High schools interested in registering should visit OakGov.com/MiCareerQuestSE. The school registration period will close on October 1, or when all the available student slots are filled.

Event organizers started communicating with public and private schools in February. Notices were sent to all public high schools by the Intermediate School Districts in Oakland, Macomb, Wayne, Washtenaw, Livingston and Monroe counties.

More than 90 companies, trade associations, labor organizations, universities, community colleges and vocational schools are participating in the event, with new ones committing each day. They are preparing hands-on, interactive demonstrations to showcase the skills and education needed to compete for today’s most in-demand jobs in advanced manufacturing, construction, health sciences and information technology. The event will feature a minimum of 20 occupations in each of the four career quadrants. The current list of participating exhibitors can be found at OakGov.com/MiCareerQuestSE.

“Our exhibitors are putting a lot of thought and energy into this event so they can grab the attention and imaginations of students, many of whom are considering their career options for the first time,” said Jennifer Llewellyn, Oakland County manager of workforce development and one of the lead planners of MiCareerQuest Southeast. “Our ultimate goal is to feed the long-term talent pipeline in southeast Michigan, a challenge shared by virtually all of our employers.”

MiCareerQuest Southeast is being organized by the Oakland County Department of Economic Development & Community Affairs and Michigan Works! The Michigan Talent Investment Agency is presenting sponsor. Platinum sponsors include Beaumont Health (health sciences quadrant) and the Society of Manufacturing Engineers (advanced manufacturing quadrant). In addition, DTE Energy, Consumers Energy, Michigan Building and Construction Trades Council and MUST (Management and Unions Serving Together) have joined together for the platinum sponsorship in the construction quadrant.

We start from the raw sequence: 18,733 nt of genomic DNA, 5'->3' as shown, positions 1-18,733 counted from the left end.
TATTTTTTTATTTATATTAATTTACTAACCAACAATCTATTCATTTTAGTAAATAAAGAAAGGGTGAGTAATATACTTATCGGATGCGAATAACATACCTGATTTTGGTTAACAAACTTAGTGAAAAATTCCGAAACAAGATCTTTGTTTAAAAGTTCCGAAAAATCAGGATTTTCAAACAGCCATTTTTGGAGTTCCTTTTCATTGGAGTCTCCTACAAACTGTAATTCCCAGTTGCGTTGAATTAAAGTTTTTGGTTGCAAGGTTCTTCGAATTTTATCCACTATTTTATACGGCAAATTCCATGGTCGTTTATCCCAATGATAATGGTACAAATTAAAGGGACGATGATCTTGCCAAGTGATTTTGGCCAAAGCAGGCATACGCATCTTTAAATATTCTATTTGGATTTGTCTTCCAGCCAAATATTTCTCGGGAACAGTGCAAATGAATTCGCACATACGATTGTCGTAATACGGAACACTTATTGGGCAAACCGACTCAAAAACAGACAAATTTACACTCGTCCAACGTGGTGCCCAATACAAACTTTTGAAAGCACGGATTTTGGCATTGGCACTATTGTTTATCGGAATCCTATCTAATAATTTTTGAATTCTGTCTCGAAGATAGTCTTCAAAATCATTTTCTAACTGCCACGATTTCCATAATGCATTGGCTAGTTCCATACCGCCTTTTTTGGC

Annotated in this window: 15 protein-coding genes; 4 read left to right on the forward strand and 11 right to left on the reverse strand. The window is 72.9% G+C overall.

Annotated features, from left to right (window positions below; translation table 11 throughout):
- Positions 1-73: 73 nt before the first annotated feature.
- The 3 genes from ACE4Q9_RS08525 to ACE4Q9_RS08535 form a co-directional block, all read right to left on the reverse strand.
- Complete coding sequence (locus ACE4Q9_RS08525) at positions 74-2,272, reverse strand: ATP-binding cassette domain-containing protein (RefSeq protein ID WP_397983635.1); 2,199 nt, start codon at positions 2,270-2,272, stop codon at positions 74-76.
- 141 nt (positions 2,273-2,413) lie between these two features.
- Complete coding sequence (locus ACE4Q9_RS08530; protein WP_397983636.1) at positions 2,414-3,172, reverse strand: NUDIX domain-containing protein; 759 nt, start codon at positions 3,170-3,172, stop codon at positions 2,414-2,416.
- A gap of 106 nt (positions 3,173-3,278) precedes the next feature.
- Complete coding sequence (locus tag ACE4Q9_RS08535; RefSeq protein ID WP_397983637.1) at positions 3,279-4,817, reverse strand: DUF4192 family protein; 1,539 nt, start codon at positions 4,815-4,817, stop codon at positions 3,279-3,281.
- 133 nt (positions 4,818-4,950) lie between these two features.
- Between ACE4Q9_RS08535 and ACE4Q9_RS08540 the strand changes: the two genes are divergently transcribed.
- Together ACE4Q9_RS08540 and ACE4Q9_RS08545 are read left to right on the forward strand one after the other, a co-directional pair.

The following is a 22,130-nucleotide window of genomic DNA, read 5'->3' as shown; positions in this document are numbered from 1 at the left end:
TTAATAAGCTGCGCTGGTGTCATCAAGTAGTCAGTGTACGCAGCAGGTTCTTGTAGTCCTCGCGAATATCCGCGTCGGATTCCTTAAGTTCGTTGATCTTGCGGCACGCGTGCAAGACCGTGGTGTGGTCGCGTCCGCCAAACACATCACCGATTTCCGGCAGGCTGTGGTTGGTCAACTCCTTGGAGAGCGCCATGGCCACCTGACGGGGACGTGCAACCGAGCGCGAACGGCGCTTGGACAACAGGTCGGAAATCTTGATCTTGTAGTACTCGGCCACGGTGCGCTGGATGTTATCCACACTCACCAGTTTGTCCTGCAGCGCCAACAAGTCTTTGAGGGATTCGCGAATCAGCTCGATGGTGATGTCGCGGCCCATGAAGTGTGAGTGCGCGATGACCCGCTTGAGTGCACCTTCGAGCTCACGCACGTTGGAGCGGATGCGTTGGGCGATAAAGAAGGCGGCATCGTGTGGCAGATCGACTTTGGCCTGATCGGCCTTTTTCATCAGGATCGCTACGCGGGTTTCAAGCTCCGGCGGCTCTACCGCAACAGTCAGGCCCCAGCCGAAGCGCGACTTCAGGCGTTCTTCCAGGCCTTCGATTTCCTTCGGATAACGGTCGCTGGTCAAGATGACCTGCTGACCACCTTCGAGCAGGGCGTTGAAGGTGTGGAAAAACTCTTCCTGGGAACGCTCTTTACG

Event organizers are still seeking a platinum sponsor for the information technology quadrant. Additional major sponsors include Oakland Community College and Automation Alley. There also are more than 20 smaller sponsors, representing their respective career quadrants. The full list of sponsors is available at the event website. Organizations interested in a sponsorship should contact Beth Tomaszewski at tomaszewskie@oakgov.com.

Lawrence Tech President's Symposium to cover future of transportation, self-driving cars


Communities and society are profoundly affected by how efficiently, effectively, and safely people and goods move. But what are the proper roles of society and industry in designing future transportation systems?

In the 2018 installment of the President’s Symposium Series at Lawrence Technological University on Thursday, Oct. 11, a panel of experts will discuss those roles, and explore the full-scale implementation of autonomous and advanced driver-assist technologies.

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Lawrence Tech President's Symposium to cover future of transportation, self-driving cars

Communities and society are profoundly affected by how efficiently, effectively, and safely people and goods move. But what are the proper roles of society and industry in designing future transportation systems?

In the 2018 installment of the President’s Symposium Series at Lawrence Technological University on Thursday, Oct. 11, a panel of experts will discuss those roles, and explore the full-scale implementation of autonomous and advanced driver-assist technologies.

The event is titled “Accessibility, Mobility, and Connectivity: The Edge of Future Transportation Systems.” Moderating the panel discussion will be Michigan Department of Transportation Director Kirk T. Steudle, PE, a 1987 Lawrence Tech engineering alumnus, who recently announced his retirement after 31 years with the state agency. Panelists for the event are to include: